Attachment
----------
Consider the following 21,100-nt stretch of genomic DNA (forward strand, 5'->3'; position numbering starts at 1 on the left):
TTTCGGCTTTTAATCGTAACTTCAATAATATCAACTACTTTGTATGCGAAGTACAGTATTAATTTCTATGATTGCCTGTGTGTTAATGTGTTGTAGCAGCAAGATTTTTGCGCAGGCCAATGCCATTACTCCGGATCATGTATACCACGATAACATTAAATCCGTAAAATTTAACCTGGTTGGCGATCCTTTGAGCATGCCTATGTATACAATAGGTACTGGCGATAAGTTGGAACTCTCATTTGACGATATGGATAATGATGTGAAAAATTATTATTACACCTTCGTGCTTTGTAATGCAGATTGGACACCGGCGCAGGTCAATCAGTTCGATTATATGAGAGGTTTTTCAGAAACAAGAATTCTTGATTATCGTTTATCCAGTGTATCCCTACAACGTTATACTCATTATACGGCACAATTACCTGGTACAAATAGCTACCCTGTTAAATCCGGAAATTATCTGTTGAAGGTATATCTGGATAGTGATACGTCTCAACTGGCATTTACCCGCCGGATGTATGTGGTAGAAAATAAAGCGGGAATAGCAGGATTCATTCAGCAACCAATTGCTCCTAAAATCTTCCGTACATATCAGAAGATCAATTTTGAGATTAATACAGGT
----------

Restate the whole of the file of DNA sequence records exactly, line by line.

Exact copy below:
Consider the following 21,100-nt stretch of genomic DNA (forward strand, 5'->3'; position numbering starts at 1 on the left):
TTTCGGCTTTTAATCGTAACTTCAATAATATCAACTACTTTGTATGCGAAGTACAGTATTAATTTCTATGATTGCCTGTGTGTTAATGTGTTGTAGCAGCAAGATTTTTGCGCAGGCCAATGCCATTACTCCGGATCATGTATACCACGATAACATTAAATCCGTAAAATTTAACCTGGTTGGCGATCCTTTGAGCATGCCTATGTATACAATAGGTACTGGCGATAAGTTGGAACTCTCATTTGACGATATGGATAATGATGTGAAAAATTATTATTACACCTTCGTGCTTTGTAATGCAGATTGGACACCGGCGCAGGTCAATCAGTTCGATTATATGAGAGGTTTTTCAGAAACAAGAATTCTTGATTATCGTTTATCCAGTGTATCCCTACAACGTTATACTCATTATACGGCACAATTACCTGGTACAAATAGCTACCCTGTTAAATCCGGAAATTATCTGTTGAAGGTATATCTGGATAGTGATACGTCTCAACTGGCATTTACCCGCCGGATGTATGTGGTAGAAAATAAAGCGGGAATAGCAGGATTCATTCAGCAACCAATTGCTCCTAAAATCTTCCGTACATATCAGAAGATCAATTTTGAGATTAATACAGGT